2. Awww, Dana, we miss you SO MUCH! But we understand, especially after reading this really funny amusing delightful amazing story about how you spend your ever-so-long days on the harbour with the clock tower that owns you. **hugs** See you in September! (Wait a minute. It’s September now. Just read some of the comments up above. See you in October? November?)

    • I honestly love working at the Harbour, but it gets to be a bit taxing once the season gears towards a close. I’m hoping to sneak bag into the blog world a bit more in September, but if I don’t really manage it, I’m *officially* back in October. Thanks for your well wishes, Kathy! šŸ™‚

  3. I’m sitting here smiling, because, having not had to do such long days and things, I can see the great gift of having the ability to do these things AND to make a good living from it. But then, a friend just bought me a computer, so my ability to be looking for things for which to express gratitude is vastly greater than it has been in quite a long time! šŸ™‚
    I swear I am not noticing Kathy’s wait a minute comment above and beginning to have some dismay… lol

    • Haha, mom! I was wondering who Kristy was and how I would respond to the anonymous love of a stranger. šŸ™‚ I miss you, too, and can’t wait to get back into the off season rhythms again. xoxo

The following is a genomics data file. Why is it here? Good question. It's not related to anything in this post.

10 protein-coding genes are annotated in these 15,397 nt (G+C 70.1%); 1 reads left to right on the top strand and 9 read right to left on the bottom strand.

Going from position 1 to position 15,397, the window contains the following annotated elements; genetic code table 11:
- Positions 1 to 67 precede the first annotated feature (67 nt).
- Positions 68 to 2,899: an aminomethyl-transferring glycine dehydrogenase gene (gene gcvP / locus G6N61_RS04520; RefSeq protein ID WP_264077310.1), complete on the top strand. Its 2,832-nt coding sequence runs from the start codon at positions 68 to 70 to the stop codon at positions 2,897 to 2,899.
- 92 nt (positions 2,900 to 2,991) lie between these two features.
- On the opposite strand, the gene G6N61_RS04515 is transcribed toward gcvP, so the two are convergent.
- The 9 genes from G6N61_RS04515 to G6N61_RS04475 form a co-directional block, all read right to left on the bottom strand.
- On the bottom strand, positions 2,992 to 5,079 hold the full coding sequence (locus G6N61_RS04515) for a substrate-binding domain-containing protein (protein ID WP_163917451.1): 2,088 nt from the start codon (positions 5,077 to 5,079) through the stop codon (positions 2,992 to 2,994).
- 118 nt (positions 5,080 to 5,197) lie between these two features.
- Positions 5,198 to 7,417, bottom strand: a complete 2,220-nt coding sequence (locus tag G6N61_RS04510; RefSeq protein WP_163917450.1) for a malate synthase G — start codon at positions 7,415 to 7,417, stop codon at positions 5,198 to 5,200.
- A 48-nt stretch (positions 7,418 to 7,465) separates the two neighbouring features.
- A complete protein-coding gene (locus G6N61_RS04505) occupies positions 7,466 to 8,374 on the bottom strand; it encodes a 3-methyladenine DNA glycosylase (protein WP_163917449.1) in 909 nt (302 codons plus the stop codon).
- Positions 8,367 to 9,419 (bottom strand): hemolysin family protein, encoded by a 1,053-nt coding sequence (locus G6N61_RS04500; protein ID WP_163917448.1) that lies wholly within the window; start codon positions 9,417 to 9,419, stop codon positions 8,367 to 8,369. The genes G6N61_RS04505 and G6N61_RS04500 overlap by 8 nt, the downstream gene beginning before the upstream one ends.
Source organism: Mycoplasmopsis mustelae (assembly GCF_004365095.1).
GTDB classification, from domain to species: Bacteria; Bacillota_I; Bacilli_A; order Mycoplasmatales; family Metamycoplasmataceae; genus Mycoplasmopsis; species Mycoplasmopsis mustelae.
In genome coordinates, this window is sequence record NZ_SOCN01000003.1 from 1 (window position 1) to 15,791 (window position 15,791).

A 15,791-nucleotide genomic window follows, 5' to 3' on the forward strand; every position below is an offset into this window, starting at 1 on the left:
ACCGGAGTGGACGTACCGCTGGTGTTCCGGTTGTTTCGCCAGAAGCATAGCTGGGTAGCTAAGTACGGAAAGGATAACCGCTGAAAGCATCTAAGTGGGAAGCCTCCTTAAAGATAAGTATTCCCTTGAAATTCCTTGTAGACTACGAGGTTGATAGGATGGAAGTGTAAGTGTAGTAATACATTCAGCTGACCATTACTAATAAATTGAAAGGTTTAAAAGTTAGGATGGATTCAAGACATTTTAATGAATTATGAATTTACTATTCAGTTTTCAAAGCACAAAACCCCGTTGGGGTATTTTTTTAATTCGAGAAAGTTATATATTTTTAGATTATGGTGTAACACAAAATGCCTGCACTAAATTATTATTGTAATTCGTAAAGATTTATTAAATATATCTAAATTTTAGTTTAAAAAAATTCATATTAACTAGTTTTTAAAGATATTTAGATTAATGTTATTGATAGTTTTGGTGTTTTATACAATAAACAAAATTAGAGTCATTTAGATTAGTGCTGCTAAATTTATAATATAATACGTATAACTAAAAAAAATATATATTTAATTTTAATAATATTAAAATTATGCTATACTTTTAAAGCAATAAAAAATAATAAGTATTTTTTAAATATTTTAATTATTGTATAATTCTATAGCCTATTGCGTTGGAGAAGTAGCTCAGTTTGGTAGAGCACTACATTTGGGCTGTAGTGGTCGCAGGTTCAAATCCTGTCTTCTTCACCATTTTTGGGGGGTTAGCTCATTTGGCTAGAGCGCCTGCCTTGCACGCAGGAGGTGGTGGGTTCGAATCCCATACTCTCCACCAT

4. Ugh! Sounds like a soul-sapping, energy-draining torture chamber! I’m glad you have each other, and beautiful views and – I hope – intelligent and encouraging conversations along the way. Welcome Autumn! Best wishes, Dana!

    • It can be a bit soul-sucking at times, but for the most part, it’s a really great experience. (It’s when we do 51 days in a row of 12-ish hours days that it gets to feel like a drag.)

      One of my favourite things about the Harbour is that Marty and I meet people from all over the world every single day. I’ve met some really interesting and amazing people, and we even have offers of places to stay around the world (if we ever get our butts out of Victoria, that is!) We are taking Tuesdays and Wednesdays off during September, so it’s a good opportunity to recharge after an incredibly busy summer. Bless you, autumn!

      Thanks for stopping by Cindy, and sorry for the extended absence. šŸ™‚

  5. Hello there! I was down at the harbour a week or so ago, but it was sooo busy and you were talking up a storm, so I didn’t want to disrupt a potential sale.

    So hello!!!!!!!!